You have three hours a week to exercise. If you want maximum bang for your buck the chances are yoga would not be your first choice. I know that I’m guilty of this mindset, despite having practiced yoga on and off for all of my adult life.
However having recently been fortunate enough to spend a week at fitness retreat The Body Holiday, I have been reminded about the virtues and power of yoga, and of the fact that it should have a place in every fitness schedule.
Who should do yoga?
Although yoga can be gentle enough that those who are new to exercise should be able to hold their own in a class, it shouldn’t be underestimated. Give a crow or headstand a go and you’ll see why. It is great for newbie exercisers but it is equally, if not more, beneficial to those who regularly partake in taxing workouts.
Cardiff-based yoga teacher Cathryn Scott agrees, “Yoga can be so beneficial for people who are already committed to practicing another sport or fitness discipline. I often get hard-core exercisers coming to my classes, as well as cyclists, surfers, rugby players, people who do MMA [mixed martial arts] and so on, and they have all noticed a big difference in their primary discipline since taking up yoga.”
Why should I do yoga?
If you don’t regularly exercise it’s a great starting point, because it doesn’t require high levels of cardiovascular fitness or strength in order for you to reap the benefits. If you are already blessed with these skills however, they will definitely payoff in a yoga session, and can also be improved.
Three of the biggest benefits to be gained from yoga, for olympic athletes and newbie yogis alike, are flexibility, concentration and improved breath control.
Better flexibility can lead to improvements in an athlete’s main discipline. Cathryn Scott agrees, “Often these people are physically fit and very strong – but they lack flexibility. Becoming more flexible can aid their strength and help them improve on techniques they have been struggling with or take them to a new level.”
Equally, improved breath control and concentration has pay-offs that carry over into many aspects of life, including other sports. “A lot of people notice their concentration improves through yoga, which can help their focus in their prime discipline,” says Scott. “The breathing techniques we learn in yoga can also help with other disciplines. Runners and cyclists, for example, often find good breath control and an increased lung capacity can help their stamina,” she continues.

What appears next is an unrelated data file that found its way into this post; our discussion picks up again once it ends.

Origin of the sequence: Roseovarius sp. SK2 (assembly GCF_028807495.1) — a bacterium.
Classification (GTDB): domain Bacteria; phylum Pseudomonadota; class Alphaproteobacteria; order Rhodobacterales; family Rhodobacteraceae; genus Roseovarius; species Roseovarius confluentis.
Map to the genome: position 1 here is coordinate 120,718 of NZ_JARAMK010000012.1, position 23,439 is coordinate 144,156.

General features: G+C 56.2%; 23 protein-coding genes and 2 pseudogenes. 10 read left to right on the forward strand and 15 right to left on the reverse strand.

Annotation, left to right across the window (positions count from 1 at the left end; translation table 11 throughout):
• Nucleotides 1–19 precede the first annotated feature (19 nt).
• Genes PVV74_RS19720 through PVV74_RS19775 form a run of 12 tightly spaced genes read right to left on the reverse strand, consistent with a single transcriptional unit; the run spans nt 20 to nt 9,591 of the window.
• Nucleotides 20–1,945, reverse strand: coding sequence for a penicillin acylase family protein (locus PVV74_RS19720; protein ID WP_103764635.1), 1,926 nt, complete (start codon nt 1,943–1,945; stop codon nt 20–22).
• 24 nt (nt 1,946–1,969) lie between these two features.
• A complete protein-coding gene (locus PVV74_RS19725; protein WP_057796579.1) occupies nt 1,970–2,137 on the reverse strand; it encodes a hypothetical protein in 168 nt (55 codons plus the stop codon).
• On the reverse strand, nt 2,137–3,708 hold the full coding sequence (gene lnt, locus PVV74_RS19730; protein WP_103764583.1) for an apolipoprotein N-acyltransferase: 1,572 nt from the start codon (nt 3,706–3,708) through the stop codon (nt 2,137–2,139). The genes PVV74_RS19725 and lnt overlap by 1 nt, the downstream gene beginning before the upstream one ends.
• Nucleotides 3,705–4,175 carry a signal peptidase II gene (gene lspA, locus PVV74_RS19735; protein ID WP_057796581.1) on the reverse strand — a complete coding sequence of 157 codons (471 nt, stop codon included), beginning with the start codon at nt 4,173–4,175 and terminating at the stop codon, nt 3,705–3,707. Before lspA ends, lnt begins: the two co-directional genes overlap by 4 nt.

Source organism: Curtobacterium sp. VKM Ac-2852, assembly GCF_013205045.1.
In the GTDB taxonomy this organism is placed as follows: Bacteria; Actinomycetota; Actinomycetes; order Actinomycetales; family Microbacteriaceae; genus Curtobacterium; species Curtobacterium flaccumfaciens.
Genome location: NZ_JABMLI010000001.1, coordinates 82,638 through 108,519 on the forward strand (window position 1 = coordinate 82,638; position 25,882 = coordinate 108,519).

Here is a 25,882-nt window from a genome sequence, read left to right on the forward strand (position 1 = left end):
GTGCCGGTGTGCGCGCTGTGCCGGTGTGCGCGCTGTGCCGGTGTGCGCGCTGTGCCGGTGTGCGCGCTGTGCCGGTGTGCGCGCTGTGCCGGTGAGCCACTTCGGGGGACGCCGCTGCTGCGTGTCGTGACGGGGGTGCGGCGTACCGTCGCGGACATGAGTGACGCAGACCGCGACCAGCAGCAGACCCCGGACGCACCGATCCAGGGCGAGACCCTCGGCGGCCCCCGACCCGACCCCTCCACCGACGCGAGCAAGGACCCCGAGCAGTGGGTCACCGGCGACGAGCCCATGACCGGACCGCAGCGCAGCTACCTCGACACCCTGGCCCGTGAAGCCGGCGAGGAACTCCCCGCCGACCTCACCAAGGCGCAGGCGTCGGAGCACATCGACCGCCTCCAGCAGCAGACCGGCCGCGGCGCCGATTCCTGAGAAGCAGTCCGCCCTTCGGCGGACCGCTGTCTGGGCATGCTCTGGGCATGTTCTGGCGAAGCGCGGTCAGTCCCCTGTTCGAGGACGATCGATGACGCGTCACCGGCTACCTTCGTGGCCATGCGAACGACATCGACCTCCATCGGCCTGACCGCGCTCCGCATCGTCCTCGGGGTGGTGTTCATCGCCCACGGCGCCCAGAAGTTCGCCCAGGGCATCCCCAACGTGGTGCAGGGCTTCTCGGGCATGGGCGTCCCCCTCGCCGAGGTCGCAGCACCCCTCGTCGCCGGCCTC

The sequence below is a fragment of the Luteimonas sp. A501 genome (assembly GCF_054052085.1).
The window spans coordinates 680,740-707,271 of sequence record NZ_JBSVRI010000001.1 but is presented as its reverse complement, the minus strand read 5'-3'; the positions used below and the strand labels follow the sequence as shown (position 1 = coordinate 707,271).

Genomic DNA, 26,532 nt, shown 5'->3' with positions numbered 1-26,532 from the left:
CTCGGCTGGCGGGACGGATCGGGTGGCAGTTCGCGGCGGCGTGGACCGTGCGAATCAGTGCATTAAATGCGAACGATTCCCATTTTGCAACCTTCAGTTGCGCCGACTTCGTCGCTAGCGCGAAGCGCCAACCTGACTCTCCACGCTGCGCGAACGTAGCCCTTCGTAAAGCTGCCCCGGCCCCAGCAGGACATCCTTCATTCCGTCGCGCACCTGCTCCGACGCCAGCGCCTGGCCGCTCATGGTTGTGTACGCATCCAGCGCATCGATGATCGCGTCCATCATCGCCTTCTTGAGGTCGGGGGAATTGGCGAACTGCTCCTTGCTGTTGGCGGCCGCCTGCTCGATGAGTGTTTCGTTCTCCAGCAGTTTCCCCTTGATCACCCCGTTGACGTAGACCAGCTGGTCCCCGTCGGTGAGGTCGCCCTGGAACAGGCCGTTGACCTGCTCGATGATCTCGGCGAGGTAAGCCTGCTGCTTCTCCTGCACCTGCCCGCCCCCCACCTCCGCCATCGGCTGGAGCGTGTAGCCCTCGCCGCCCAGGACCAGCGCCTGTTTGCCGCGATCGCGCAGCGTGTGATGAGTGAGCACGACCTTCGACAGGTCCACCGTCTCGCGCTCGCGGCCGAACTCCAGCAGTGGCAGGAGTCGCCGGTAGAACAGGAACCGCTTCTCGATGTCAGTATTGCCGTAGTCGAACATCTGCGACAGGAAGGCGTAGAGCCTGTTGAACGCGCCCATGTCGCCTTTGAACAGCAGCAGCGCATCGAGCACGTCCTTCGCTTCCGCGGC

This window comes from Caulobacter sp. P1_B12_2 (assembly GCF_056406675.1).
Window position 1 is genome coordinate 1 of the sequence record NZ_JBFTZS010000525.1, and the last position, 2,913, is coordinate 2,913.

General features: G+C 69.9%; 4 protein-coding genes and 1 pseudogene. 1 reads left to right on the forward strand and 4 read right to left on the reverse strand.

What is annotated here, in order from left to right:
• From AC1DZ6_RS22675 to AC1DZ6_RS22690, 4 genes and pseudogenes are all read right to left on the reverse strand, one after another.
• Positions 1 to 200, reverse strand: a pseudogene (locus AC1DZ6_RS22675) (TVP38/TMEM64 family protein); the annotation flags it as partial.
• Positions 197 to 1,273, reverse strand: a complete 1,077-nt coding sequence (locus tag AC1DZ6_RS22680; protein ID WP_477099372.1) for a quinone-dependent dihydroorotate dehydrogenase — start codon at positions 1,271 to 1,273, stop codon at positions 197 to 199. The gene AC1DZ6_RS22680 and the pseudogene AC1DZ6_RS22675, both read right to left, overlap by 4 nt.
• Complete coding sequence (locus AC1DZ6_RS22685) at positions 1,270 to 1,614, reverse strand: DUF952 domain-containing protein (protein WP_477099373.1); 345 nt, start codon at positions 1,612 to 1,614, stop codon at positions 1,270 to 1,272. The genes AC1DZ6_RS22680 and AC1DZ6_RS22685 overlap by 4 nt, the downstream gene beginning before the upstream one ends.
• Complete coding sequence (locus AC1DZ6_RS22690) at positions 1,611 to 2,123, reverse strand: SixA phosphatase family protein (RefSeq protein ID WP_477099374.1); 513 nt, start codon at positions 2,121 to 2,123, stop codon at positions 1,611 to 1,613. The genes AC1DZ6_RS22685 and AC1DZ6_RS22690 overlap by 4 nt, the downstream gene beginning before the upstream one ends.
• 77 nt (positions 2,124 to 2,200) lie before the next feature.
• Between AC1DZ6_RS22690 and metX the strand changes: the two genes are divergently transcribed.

How can I fit it in, my life’s busy enough as it is?
You struggle to make it to the gym three times a week though. How are you supposed to make it to a yoga class as well?
The beauty is, you don’t have to. There are brilliant yoga apps and YouTube channels out there, offering yoga classes aimed at particular disciplines, fitness levels, specific aches and pains or particular mental improvements.
My favourite is Yogamazing, a podcast which I’ve been using regularly since the hubster and I went travelling seven years ago. Each of instructor Chaz Rough’s episodes is put together in response to a request that he has been sent.
Rough is not a condescending yogi but a regular guy, who tells you to, “Leave your ego at the door, and to go when you can go.” His sessions are rarely longer than 30 mins meaning it is easy to fit one in before or after work, during your lunch break or while your baby naps or children watch CBeebies (often mine end up joining me when I do this.) Best of all, it’s totally free.
Of course once you’ve been doing yoga a while you will have a selection of favourite poses up your sleeve, which you know your body and mind respond well to. You can do these whenever you like, and actually it’s hard to think of a better way to end a workout than with a few yoga poses, especially if coupled with some controlled breathing exercises and relaxation. In fact I often throw a few poses into cool-downs with clients and class participants.
Yoga teacher Scott agrees to the benefit of yoga relaxation post workout as well, “The relaxation techniques yoga teaches helps the body’s autonomic nervous system switch off, taking us out of that fight or flight mode that the adrenalin from exercise can often leave us in.”
So roll out a mat, relax your mind and give yoga a few moments of your time. You’ll be glad you did.
Cathryn Scott has been teaching yoga for seven years and runs the Yoga Sundays Cardiff classes. Find out more about her and her classes on Facebook.